Congressional oversight is crucial to the success of the U.S. military.  However, few current Members of Congress have military experience or depth on naval issues.  In 1975, circa 75% of the members of Congress were veterans.  However, today, only 16% of the 117th Congress are veterans.  As a result, the Members of Congress tend to treat U.S. Generals and Admirals as experts and are reluctant to challenge their testimony.  Our military leaders are usually correct.  However, they can be spectacularly wrong, too, with dire consequences.  (See Tab A for examples.)

Quick facts

  1. Resources

    A. The Department of the Navy’s proposed FY2023 budget requests $230.8 billion; $180.5b for the Navy and $50.3b for the Marine Corps.  Of that $230.8b, 25% is for personnel, 34% is for O&M, 27% for procurement, 10% is for R&D, and 2.0% for military construction and family housing.

    B.  The U.S. Navy currently has a goal of a force size of 355 ships, as codified in the 2018 National Defense Authorization Act.  It currently has 297 deployable warships, with circa 58 forward deployed at any given time.  To put that number in context, in June 1982, the U.S. Navy had 555 active ships.  In June 1992, it had 471 ships.  In 2002, it had 313.  In 2012, it had 287.  Today, it has 297.  However, that smaller fleet has a higher operational tempo – and asset life “consumption” rate -than when the fleet was much larger.

  2. Advanced Technology

    A.  Technology has changed the Navy’s tactics.  Ships can mass their fires from over a thousand miles from the target area.  Too, the Navy is beginning to incorporate Artificial Intelligence, unmanned aerial, surface and sub-surface vessels, cyber-warfare, and stealth materials.  These changes call for new measures of effectiveness.  For example, the number of ship hulls available is the classic measure.  Another measure is the force mix: large ships, smaller ships, logistics vessels available to be formed into a self-sufficient group such as a Carrier Battle Group.  A third way to measure is the number of “shooters” available to a task force.  Each method reveals different insights, but, traditionally, analysts only use the number of hulls available as the yardstick.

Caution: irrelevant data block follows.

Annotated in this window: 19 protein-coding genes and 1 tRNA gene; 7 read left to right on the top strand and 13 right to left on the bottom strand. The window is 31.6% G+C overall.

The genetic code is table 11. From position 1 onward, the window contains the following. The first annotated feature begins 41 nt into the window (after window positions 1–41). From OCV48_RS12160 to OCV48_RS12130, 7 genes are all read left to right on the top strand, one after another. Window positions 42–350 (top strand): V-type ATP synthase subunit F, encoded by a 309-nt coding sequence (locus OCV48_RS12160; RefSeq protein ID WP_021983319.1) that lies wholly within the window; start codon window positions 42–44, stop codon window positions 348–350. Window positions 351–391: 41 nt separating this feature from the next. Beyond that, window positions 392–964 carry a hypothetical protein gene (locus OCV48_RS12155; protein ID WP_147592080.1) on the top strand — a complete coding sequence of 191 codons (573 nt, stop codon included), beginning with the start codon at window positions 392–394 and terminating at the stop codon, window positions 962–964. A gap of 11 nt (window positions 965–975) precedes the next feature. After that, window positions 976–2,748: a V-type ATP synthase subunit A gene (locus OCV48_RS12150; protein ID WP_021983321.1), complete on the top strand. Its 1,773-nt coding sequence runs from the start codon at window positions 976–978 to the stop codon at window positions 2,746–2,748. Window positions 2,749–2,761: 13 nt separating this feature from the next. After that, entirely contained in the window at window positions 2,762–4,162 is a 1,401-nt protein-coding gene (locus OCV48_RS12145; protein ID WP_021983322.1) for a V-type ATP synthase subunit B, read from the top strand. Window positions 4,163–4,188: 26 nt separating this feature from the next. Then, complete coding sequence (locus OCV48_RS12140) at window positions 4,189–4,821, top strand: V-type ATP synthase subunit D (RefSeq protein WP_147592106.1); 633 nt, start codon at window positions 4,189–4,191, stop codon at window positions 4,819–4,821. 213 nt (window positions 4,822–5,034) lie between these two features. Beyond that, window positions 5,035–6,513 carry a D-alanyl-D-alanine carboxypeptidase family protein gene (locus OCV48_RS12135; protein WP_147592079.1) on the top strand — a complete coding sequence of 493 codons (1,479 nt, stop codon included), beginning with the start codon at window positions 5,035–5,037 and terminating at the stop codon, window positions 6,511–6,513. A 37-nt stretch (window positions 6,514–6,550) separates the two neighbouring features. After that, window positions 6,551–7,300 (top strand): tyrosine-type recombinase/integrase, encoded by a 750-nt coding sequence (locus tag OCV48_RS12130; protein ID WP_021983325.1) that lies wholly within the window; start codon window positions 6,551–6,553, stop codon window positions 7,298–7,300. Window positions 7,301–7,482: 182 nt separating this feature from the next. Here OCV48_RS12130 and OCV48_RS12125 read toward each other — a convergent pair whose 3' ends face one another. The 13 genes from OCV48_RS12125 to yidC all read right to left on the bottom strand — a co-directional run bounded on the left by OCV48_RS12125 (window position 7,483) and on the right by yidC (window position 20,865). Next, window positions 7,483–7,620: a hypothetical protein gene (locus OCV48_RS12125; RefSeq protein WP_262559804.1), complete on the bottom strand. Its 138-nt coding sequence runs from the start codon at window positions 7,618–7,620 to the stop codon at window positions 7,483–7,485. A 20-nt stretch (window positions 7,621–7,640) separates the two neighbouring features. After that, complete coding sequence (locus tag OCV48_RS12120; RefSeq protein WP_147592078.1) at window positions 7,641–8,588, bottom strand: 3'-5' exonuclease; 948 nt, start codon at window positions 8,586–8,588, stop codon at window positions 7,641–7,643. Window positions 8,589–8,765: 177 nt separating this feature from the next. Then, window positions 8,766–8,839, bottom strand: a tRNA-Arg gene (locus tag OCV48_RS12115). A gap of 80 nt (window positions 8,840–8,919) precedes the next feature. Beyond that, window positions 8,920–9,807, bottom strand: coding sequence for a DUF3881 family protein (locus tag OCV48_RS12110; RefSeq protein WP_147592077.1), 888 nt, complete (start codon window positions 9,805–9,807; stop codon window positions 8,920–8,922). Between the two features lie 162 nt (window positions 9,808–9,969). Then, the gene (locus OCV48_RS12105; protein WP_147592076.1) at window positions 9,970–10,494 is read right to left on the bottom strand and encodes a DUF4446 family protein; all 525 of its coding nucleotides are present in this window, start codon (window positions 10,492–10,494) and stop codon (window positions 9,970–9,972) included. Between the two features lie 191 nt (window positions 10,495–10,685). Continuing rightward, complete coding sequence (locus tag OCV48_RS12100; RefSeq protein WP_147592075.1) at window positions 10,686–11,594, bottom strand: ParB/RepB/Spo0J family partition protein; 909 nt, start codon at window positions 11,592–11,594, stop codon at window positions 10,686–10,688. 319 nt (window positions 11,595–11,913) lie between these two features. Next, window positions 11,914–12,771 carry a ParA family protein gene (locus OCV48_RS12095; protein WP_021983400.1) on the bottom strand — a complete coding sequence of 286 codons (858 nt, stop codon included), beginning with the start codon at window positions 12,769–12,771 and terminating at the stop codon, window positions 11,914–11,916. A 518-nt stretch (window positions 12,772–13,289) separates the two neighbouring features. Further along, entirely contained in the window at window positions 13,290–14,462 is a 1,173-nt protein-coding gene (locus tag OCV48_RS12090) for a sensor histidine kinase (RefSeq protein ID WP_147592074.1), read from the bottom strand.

B.  Advanced technology, both in information processing and materials, has greatly increased the lethality and striking range of the Naval forces.  However, it also has dramatically reduced the ability of forward deployed forces to rearm in forward areas (for example, vertical missile launchers cannot be re-loaded at sea) or to repair high technology equipment at the organizational level.

    C. Advanced technology is very expensive.  Ships and especially 5th Generation aircraft (F-35) are significantly more expensive that the 4th Generation aircraft (A-10, F-18, F-16, F-15) they are replacing.  DoD plans to buy 604 F-35’s with a life cycle cost of circa $235m per airframe.  By comparison, an AV-8B was $30m; the F-18 C/D was $50m.  The maintenance for an F-35 is 6 to 10 times more expensive per hour that the aircraft that it will replace.

    D.  High costs effects tactical risk calculation.  Commanders are much less likely to risk assets in combat if they cannot be repaired in the field or will be very expensive to replace when inevitable combat loses occur.  For example, in September 2012, a small group of Taliban attacked a USMC air base in Helmand, Afghanistan and destroyed 6 USMC AV-8B’s and “significantly” damaged two others.  If those had been F-35’s, the total cost of the losses from that one attack would have been almost $2 billion dollars, or half the cost of a new frigate.

  3. Staffing and Logistics

    A. The decisions of Combatant Commanders on the operational tempo of deployed naval forces are divorced from service-level choices about training, manning, and equipping.  Under the 1986 Goldwater-Nichols Act, the service chiefs train, staff, and equip their forces with the resources allocated, whereas the Combatant Commanders use them.  For the past 20 years, the Navy has been burdened by contradictory but legal orders from combatant commanders to maintain levels of readiness and forward presence that are unsustainable with current resourcing.